Bloggin' along with 'MUSCLES'
c/o Carol Lee Skerpan DMD
a dental & doggy blog
"Pulp-death" most commonly occurs when the pulp is affected or injured so greatly
that the pulp's content can not be repaired back to a normal & proper vital function.
As we have seen before, this internal "dead-pulp" becomes infected and becomes
the "nidus" of the infection or abscess at the root's apex in the bone.
MUSCLES: ' And what can affect or injure the pulp to the "point of no-return"? '
The pulp gets to it's "end-point" most commonly from deep decay (cavity) & fillings,
cracks & fractures or some physical trauma. Anything that would compromise
the pulp's soft-structures will do it! The traumatic factor can occur from the TOP
crown-of-the-tooth OR even from the BOTTOM apex-of-the-root!
Physical traumas to the pulp are many--and many do not involve any pain at all!
One kind of trauma may come from chronic (long-time) severe wear of the enamel
& dentin approaching the pulp. This may be caused by incorrect tooth-brushing
techniques as discussed previously---habits like "grinding" the teeth &/or incorrect
bite-forces---abrasive or acidic foods or objects---and even accelerated wear with
dry-mouth. Another kind of physical trauma can be acutely (abruptly) or chronical-
ly formed fractures in any level of the tooth's hard-structure in the TOP-"crown"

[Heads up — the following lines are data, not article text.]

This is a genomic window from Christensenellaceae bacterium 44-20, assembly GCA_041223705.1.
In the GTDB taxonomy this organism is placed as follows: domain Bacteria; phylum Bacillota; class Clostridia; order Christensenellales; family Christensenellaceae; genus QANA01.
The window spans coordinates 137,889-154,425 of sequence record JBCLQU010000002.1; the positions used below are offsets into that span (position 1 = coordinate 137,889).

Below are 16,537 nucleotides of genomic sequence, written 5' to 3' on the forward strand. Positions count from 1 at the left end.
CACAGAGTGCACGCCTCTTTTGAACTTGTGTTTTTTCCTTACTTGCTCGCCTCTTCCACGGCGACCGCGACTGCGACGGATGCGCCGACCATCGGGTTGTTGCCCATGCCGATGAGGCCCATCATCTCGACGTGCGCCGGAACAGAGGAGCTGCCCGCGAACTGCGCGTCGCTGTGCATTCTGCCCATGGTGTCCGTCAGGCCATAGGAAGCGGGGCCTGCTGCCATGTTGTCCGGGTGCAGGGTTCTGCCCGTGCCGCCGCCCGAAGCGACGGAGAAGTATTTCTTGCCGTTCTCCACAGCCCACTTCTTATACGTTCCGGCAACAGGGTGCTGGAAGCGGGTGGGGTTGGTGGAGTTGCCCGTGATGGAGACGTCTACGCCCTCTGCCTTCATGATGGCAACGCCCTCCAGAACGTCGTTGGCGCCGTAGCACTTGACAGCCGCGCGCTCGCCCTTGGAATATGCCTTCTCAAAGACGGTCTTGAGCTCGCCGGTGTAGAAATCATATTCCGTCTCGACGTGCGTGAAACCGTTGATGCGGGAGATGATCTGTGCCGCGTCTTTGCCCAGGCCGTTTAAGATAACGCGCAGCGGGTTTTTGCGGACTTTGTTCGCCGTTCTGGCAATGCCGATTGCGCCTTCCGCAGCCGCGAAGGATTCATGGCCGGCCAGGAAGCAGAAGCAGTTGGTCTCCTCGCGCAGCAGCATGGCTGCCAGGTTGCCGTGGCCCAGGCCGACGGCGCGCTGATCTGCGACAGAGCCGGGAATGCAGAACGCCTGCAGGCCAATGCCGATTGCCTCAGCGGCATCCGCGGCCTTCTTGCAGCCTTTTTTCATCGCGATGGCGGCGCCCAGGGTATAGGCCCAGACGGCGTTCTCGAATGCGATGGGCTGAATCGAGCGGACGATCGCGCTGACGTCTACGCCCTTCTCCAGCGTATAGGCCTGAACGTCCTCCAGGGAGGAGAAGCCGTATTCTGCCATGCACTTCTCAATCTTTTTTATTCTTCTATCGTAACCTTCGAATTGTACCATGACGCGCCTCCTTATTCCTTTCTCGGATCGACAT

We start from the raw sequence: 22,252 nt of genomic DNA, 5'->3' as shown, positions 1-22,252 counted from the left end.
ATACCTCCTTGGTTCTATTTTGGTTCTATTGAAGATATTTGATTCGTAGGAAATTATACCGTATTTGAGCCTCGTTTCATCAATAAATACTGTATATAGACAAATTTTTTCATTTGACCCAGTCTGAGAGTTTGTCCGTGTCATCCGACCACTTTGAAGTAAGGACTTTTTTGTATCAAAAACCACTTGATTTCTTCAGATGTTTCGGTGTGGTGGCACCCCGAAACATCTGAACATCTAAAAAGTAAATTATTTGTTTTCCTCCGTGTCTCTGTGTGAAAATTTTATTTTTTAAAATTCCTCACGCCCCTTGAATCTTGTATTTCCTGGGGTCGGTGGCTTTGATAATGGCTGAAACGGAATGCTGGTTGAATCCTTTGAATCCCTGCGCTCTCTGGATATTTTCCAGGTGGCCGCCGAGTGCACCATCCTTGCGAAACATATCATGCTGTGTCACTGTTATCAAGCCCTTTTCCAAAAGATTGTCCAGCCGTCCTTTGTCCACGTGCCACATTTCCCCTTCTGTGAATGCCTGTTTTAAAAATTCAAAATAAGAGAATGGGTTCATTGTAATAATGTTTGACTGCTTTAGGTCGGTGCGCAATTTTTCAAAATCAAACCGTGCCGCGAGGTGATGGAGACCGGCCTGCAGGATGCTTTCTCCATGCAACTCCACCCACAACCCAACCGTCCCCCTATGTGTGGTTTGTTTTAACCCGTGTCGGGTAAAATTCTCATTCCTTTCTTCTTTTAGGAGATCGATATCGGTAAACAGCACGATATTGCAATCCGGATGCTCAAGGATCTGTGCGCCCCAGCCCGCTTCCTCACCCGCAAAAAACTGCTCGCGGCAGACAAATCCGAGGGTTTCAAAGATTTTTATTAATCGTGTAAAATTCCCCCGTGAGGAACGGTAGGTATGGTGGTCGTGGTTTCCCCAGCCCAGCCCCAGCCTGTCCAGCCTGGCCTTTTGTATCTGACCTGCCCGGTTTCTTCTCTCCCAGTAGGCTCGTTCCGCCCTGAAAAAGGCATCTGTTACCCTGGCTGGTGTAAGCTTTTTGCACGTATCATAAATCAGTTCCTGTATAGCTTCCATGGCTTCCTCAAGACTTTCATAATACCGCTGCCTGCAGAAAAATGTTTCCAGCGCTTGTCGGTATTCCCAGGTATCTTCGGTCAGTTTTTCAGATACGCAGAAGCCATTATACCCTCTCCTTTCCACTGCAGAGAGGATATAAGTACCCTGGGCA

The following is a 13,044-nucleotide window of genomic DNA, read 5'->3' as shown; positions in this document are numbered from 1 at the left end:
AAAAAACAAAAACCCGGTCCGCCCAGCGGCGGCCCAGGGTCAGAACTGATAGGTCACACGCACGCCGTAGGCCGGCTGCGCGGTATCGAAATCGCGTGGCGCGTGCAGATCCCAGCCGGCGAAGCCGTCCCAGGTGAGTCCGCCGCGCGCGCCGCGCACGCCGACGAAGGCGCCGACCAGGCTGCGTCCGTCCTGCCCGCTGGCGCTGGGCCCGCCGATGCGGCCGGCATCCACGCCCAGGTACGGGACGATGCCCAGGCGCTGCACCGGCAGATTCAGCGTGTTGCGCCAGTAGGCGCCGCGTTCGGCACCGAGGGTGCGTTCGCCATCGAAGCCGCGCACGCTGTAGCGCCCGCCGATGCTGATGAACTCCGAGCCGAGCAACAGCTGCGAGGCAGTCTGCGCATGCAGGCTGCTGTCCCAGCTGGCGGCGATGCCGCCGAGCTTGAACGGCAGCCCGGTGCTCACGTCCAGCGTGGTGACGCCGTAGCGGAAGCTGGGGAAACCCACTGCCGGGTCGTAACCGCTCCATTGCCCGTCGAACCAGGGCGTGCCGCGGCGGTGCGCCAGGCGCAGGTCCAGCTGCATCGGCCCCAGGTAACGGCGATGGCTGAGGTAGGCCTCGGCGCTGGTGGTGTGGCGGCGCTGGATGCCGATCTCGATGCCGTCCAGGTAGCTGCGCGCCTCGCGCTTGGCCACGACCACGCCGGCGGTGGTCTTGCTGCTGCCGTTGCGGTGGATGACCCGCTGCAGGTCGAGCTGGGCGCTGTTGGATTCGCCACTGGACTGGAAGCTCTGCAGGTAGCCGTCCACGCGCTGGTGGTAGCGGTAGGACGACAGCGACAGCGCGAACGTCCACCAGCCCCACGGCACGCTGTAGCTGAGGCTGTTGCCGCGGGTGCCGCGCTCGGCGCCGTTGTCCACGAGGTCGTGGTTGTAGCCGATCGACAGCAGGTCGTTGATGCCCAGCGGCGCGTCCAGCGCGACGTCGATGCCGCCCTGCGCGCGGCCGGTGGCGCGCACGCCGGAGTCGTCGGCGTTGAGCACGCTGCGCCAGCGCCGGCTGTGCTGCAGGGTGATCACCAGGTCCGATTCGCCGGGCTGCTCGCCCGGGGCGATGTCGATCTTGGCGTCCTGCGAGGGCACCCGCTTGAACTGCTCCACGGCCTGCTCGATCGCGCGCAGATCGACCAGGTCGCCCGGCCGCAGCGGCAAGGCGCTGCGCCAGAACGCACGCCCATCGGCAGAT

&/or root. These fractures can occur fully, partially & at any angle! Also with acute
traumas like a sudden hit to the tooth or mouth, the tooth can be "jarred" enough
in it's bone-socket for the surrounding "perio-dontal structures" to become injured.
If the blood-vessels & nerves at the root's apex are damaged, they may "die-off"
from the Bottom-Upward into the root-canals & pulp-chamber.
MUSCLES: ' So there are several reasons WHY the pulp "dies-off"---namely
deep decay & deep fillings, cracks & fractures and physical traumas.
The pulp can "die-off" from the TOP crown-of-the-tooth to the
BOTTOM apex-of-the-tooth---OR it can "die-off" from the BOTTOM
to TOP (i.e., from the apex into the root-canals & pulp-chamber).
So we know WHY the tooth can die--so that's it? WHY does the tooth
still have a chance if it is dead? '
There are only two choices for most teeth at this point--doomed to be extracted OR
possibly "rescued" with "endo-dontic" treatment. If the tooth is a good candidate
for this latter treatment (and if it is the best treatment choice for the patient), endo-
dontics offers a "one-last-ditch-chance" for the tooth to remain and function in it's
original position! The actual tooth IS as important "Dead" as it is "Alive" for the
stable health of mouth & body! Even an implant will never function exactly as the
natural tooth. We will cover WHY a tooth with "endo-dontic" treatment still can
successfully exist & function. That will be the topic of our next dental blog.